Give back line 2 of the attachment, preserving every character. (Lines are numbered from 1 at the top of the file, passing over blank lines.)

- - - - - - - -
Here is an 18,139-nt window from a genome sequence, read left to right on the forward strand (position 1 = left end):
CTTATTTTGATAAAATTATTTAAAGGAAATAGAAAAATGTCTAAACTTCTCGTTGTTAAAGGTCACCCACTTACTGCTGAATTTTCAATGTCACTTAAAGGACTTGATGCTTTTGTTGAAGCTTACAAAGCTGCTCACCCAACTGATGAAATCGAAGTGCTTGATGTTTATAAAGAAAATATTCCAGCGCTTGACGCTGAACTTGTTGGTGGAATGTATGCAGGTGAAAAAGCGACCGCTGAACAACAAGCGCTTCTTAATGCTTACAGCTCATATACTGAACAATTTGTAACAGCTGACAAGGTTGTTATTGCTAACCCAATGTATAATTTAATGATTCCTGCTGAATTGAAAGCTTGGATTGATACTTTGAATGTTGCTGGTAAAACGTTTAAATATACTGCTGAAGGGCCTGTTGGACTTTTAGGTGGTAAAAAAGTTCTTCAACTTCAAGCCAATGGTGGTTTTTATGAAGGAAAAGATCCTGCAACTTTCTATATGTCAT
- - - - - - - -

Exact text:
CTTATTTTGATAAAATTATTTAAAGGAAATAGAAAAATGTCTAAACTTCTCGTTGTTAAAGGTCACCCACTTACTGCTGAATTTTCAATGTCACTTAAAGGACTTGATGCTTTTGTTGAAGCTTACAAAGCTGCTCACCCAACTGATGAAATCGAAGTGCTTGATGTTTATAAAGAAAATATTCCAGCGCTTGACGCTGAACTTGTTGGTGGAATGTATGCAGGTGAAAAAGCGACCGCTGAACAACAAGCGCTTCTTAATGCTTACAGCTCATATACTGAACAATTTGTAACAGCTGACAAGGTTGTTATTGCTAACCCAATGTATAATTTAATGATTCCTGCTGAATTGAAAGCTTGGATTGATACTTTGAATGTTGCTGGTAAAACGTTTAAATATACTGCTGAAGGGCCTGTTGGACTTTTAGGTGGTAAAAAAGTTCTTCAACTTCAAGCCAATGGTGGTTTTTATGAAGGAAAAGATCCTGCAACTTTCTATATGTCAT